ISTANBUL — Top US allies in the Middle East said they were concerned about signs of chaos within the Trump administration after the resignation of Michael Flynn from the post of national security adviser less than a month into the job.
One Middle East official agreed with the description of the turmoil in Washington as “fitna,” which means sedition in Arabic, a loaded term that refers to the violent struggle that marked the Shiite–Sunni split in Islam.
But officials were also confident that the US system would quickly stabilize and maintain focus on top priorities like defeating ISIS and confronting Iran, which Flynn put on notice after a ballistic missile test in one of his first acts as national security adviser.
Few if any leaders in the Middle East publicly commented on Flynn’s departure, but American adversaries were likely heartened by the chaos in Washington. A commentator on Iran's state-run Press TV called Flynn's resignation “unfortunate for Flynn, but good for Iran because he was such an outspoken enemy of Iran.”
Iraqi lawmaker Mowaffak Rubaie, who served as the country’s national security adviser, worked with Flynn when he was a top military official in Baghdad and considered his American counterpart a “reasonable guy” despite “an obsession about Iran.”
The US and Iraq are close partners in the war against ISIS, with between 5,000 and 6,000 US troops collaborating with Iraqi forces to dislodge militant fighters in the city of Mosul and elsewhere in Iraq.
Rubaie said he had hoped Flynn would counterbalance the inexperienced alt-right extremists within the Trump administration and even President Donald Trump himself, who recently suggested that the US should have seized Iraq’s oil during the initial invasion and may even do so in the future, a remark that angered many Iraqis.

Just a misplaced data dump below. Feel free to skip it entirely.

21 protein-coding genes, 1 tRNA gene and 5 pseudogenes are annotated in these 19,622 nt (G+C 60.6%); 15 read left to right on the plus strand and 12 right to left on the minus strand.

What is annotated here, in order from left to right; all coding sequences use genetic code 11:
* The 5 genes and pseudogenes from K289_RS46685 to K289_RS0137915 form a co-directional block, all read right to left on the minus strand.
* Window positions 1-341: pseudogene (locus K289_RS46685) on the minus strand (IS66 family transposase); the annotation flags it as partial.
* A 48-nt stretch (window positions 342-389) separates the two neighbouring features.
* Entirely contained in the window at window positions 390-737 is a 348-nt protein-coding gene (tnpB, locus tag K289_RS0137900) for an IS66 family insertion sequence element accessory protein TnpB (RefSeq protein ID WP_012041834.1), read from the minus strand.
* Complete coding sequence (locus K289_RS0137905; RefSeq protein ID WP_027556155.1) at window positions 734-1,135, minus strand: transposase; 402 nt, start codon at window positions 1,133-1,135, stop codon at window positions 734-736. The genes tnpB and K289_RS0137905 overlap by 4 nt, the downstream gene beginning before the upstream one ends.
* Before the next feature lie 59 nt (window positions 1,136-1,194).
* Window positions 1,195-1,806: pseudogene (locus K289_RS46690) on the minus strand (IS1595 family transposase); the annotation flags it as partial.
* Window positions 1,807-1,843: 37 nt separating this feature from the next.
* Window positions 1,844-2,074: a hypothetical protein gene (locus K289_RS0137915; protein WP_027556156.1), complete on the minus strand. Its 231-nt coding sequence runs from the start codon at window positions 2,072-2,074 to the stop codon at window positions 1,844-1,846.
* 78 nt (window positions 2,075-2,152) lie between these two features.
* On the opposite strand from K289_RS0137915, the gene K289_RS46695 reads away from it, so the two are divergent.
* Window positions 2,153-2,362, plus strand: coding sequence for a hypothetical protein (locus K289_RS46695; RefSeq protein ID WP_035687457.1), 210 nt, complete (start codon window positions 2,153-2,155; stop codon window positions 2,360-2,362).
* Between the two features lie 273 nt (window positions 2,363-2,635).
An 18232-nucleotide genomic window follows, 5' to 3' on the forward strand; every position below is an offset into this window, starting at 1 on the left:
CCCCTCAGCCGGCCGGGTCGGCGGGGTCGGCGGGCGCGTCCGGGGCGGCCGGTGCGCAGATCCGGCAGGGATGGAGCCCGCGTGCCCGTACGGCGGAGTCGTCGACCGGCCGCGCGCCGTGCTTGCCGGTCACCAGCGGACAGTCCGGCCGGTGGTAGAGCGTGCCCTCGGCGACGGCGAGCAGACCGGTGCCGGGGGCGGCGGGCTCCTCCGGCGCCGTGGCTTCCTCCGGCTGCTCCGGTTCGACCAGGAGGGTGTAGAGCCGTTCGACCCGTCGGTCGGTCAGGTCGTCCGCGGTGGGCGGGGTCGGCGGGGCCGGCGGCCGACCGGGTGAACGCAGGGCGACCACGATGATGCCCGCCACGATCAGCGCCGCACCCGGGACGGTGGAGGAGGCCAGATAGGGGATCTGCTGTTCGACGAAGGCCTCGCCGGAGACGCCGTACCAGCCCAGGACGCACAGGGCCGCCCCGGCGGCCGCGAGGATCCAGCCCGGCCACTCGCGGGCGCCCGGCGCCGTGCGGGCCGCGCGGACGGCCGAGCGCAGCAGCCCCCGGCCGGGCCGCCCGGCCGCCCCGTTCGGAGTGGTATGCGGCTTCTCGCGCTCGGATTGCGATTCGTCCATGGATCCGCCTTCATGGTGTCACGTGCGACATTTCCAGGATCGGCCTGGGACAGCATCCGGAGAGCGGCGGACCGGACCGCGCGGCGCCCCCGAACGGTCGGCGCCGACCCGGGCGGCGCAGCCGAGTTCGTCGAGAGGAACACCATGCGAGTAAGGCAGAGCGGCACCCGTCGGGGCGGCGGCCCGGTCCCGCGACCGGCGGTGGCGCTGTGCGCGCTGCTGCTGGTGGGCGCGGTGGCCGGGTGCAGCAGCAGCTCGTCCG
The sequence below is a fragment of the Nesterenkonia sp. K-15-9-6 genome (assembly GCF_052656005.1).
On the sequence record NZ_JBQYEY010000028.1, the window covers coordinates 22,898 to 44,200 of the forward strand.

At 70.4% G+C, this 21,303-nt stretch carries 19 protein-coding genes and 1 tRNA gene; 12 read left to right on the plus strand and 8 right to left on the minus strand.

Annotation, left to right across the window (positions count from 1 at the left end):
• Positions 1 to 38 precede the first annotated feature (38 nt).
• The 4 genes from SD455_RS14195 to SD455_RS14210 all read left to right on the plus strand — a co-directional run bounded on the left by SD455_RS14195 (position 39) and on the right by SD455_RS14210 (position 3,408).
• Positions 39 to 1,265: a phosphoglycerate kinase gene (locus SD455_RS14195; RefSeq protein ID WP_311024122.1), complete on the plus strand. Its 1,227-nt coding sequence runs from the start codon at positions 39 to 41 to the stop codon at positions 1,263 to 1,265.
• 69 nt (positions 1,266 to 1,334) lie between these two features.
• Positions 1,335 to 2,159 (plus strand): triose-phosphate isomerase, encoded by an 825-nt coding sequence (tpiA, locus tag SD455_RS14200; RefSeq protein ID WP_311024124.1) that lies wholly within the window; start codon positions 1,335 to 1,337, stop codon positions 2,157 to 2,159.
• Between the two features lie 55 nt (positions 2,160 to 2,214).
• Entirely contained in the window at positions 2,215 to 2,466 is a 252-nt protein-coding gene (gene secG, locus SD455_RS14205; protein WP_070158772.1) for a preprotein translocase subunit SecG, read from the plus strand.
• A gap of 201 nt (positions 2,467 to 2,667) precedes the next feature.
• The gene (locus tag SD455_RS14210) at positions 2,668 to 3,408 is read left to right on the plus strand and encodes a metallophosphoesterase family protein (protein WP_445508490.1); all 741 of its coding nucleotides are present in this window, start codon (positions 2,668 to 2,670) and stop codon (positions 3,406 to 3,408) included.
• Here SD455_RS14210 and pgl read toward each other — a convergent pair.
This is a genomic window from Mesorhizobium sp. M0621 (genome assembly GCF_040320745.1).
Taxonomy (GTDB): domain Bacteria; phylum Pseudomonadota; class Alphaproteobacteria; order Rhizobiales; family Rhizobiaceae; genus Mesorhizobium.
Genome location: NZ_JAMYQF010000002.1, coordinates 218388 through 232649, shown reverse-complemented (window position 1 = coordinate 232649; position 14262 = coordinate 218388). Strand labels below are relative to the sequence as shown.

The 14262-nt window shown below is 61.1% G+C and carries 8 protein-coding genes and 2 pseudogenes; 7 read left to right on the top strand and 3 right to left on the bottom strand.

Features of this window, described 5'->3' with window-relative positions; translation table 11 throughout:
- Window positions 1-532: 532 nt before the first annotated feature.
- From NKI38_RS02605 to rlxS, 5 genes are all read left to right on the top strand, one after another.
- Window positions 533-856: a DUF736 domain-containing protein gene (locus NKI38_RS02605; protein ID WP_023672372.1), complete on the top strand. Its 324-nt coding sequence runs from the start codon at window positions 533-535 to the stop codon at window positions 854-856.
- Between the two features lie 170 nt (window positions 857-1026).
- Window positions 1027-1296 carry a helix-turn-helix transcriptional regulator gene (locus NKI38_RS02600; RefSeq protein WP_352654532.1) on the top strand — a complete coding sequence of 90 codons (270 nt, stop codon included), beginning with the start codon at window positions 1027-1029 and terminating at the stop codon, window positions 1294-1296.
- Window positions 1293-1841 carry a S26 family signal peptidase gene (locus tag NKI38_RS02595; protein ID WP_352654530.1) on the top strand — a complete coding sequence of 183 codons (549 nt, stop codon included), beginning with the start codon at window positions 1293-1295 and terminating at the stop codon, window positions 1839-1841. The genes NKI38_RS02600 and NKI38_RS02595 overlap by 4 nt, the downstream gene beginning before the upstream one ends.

Flynn’s sudden resignation makes it likely that Iraq and other allies will continue to face uncertainty about US policies towards the region.
“Its unpredictability is the real problem,” Rubaie told BuzzFeed News in a telephone interview from Baghdad. “It’s the lack of experience in the presidency and the lack of knowledge of the president. You cannot predict what he's going to do or say next.”
Still, Rubaie, who serves on parliament’s national security committee, said he had detected no sense of panic among Iraqi military and police officials working with and sometimes alongside US commanders and soldiers in the ongoing war against ISIS.
“We have been going through this for weeks ago and we haven’t seen a lot of changes,” he said. “We’ve heard a lot of rhetoric, but seen nothing on the ground. The Americans are working with Iraqis and synchronizing their effort with the Iraqis.”
In Egypt, which has long been a bedrock of US policy in the Middle East, officials in the government of President Abdel Fattah el-Sisi saw in Flynn a potential ally who was hostile to political Islam, and might be disappointed to see him go. They remain confident Trump will support Cairo more adamantly than his predecessor.
Sisi seized power in a 2013 coup from an elected Islamist president who was supported by the Muslim Brotherhood, a mostly nonviolent movement that advocates for a greater role for religion in a number of Middle Eastern countries. Since the coup, Sisi has banned the Brotherhood and locked up its leaders, forcing the movement underground.
“There is a kind of fresh hope that the relations with the Trump administration will be better than with Obama,” said one Egyptian official, speaking on condition of anonymity because he was not authorized to speak to the press.
“This came with the invitation to President Sisi to visit Washington maybe in March, and apparently both of them were having a good time talking to each other in New York last year and after Trump’s inauguration last month,” the official said. "It is also reflected in the US seeking to declare the Muslim Brotherhood a terrorist group."
The Israeli government of President Benjamin Netanyahu will likely see Flynn’s ouster as a minor setback. Flynn, a staunch opponent of Israel’s arch-rival Iran, reportedly set up Netanyahu’s ongoing visit to the US and scheduled meeting with Trump on Wednesday.
Two officials in Turkey — host to a major US airbase and a key staging ground for the ongoing war against ISIS — declined to comment on Flynn’s removal. Flynn was seen as an advocate for Ankara’s cause after he authored a controversial opinion piece urging the extradition of Pennsylvania-based cleric Fethullah Gulen, whom Turkey accuses of masterminding a failed July 15 coup.
Flynn’s consulting firm had also been hired by a Turkish firm in an arrangement that ethics experts said raised red flags.